Throughout its history, The New Criterion has been committed to identifying and fostering young critical minds. Many young writers and interns who have found their start at The New Criterion have gone on to great endeavors: James Panero began as an intern at the magazine; now he is the executive editor of The New Criterion, contributes our monthly gallery column, and has established a reputation in New York as a cultural and urban critic; Joseph Rago of the Wall Street Journal regularly appears in The New Criterion, and he recently won the Pulitzer Prize in journalism; Kevin D. Williamson of National Review is The New Criterion’s theater critic, and he is becoming a distinguished political writer and thinker in his own right; Emily Esfahani Smith, the former editor of The Dartmouth Review, is now the managing editor of The New Criterion and continues to write about culture and politics for a variety of news outlets. The list goes on.
Your support has also allowed us to offer more competitive remuneration to attract talented authors, both young and established. This past year we inaugurated the Hilton Kramer Fellowship in Criticism, a one-year editorial fellowship that presents aspiring young writers the opportunity to develop their own critical voices. In June, we were delighted to welcome our inaugural fellow, Eric Simpson, a young writer who brings years of musical experience to our pages and now works with the editorial staff in nearly every aspect of the magazine’s production. Like almost everything else at The New Criterion, the Hilton Kramer Fellowship is made possible by contributions from our loyal readers. With your support, we can continue to devote our resources to developing and mentoring the cultural and intellectual leaders of tomorrow.
We have exciting plans to continue our work in the coming year. We would like to expand our digital presence through a series of exclusive web videos, including poetry readings, author profiles, and gallery coverage, to complement the content of our print edition. We currently provide free online access to a number of college and university libraries, and we would like to expand this program to include an additional 1,000 campuses. In June, we will welcome our second Hilton Kramer Fellow, bringing another talented young writer into the fold.
And finally, we are planning another gala event in April to present Donald Kagan with the second Edmund Burke Award for Service to Culture and Society. Professor Kagan, as I mentioned above, has for decades been a rare advocate for Western culture amidst the politically correct decay of the American academy. We are excited to have the opportunity to honor his work, and hope you will be able to join us on this very special occasion.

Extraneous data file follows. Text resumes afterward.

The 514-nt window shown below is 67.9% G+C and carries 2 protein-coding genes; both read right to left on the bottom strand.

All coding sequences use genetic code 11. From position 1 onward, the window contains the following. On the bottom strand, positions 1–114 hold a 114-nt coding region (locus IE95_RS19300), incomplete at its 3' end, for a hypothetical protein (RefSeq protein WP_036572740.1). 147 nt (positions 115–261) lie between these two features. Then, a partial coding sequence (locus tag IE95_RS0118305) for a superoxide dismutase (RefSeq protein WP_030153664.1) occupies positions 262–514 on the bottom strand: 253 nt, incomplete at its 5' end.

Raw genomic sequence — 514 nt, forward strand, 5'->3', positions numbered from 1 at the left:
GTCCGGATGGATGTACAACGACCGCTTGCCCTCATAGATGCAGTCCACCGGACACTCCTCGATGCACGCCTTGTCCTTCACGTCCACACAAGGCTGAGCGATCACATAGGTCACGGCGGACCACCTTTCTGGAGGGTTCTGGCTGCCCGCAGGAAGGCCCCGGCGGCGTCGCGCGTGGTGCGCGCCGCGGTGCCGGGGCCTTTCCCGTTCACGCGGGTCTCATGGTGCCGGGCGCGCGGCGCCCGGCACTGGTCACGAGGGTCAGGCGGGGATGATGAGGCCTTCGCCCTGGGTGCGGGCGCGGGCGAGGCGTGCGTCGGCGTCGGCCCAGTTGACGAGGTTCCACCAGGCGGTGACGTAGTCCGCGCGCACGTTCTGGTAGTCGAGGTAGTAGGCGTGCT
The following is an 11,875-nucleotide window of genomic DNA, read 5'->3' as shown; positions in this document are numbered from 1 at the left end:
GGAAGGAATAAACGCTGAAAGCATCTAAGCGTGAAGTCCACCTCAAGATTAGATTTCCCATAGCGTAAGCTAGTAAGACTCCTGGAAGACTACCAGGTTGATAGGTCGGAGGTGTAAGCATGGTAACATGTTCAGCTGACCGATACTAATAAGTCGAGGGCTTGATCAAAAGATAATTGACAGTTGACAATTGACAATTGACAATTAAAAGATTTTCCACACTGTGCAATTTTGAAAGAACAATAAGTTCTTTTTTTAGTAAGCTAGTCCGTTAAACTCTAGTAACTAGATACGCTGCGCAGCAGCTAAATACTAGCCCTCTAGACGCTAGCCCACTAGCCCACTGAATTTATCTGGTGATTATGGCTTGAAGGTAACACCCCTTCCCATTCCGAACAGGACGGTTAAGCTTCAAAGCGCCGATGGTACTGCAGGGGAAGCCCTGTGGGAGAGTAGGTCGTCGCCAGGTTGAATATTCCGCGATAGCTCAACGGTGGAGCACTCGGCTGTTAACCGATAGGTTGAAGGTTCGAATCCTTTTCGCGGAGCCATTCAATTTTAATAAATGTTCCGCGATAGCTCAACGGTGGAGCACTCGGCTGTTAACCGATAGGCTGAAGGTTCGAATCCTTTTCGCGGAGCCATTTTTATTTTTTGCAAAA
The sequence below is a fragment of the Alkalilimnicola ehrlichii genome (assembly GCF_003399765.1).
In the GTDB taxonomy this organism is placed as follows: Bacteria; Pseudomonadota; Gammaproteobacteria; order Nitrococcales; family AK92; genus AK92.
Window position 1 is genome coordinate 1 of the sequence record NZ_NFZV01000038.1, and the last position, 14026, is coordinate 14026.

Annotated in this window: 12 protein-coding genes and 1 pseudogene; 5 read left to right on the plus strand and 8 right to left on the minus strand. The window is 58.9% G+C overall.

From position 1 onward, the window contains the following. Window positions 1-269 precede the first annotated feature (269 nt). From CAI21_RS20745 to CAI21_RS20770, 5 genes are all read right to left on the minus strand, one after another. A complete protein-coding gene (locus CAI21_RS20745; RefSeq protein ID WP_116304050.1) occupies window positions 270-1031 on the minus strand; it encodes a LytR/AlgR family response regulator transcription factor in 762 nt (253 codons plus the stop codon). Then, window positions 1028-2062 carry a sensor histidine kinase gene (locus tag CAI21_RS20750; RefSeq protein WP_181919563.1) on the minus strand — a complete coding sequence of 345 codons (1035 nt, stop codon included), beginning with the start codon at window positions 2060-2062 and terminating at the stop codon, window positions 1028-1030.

As ever, we rely on the support of our friends to fill the significant gap between our subscription income and our operating expenses. At a small shop like ours, every dollar and every donor counts. Last year at this time, more than 300 supporters responded to our fundraising appeal. This year, it is my hope that we can broaden our support base and increase that number to 400—an ambitious target, but one that I believe is within reach, given the enthusiasm and generosity of our readership.
From everyone here at The New Criterion, thank you for your continued support.
Roger Kimball Editor & Publisher
P.S. Contributions of any size can help us to maintain a robust support structure. We must raise at least $300,000 by December 31; please find your place below!
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P.P.S. Please consider joining us as a Friend of The New Criterion with a donation of $2,000 or more. Leadership gifts of $25,000 or more will receive special mention in “Notes and Comments.” The New Criterion could not survive without sustainers like you. Thank you.
The New Criterion is published by The Foundation for Cultural Review, 900 Broadway, New York, NY 10003, a nonprofit public foundation as described in Section 501 (c) (3) of the Internal Revenue Code, which solicits and accepts contributions from a wide range of sources, including public and private foundations, corporations, and the general public. Contributions to The New Criterion are tax deductible according to the provisions of the Internal Revenue Code. All gifts in excess of $75 will be acknowledged with a written disclosure statement describing the “quid pro quo” deductibility under section 6115 of the Internal Revenue Code.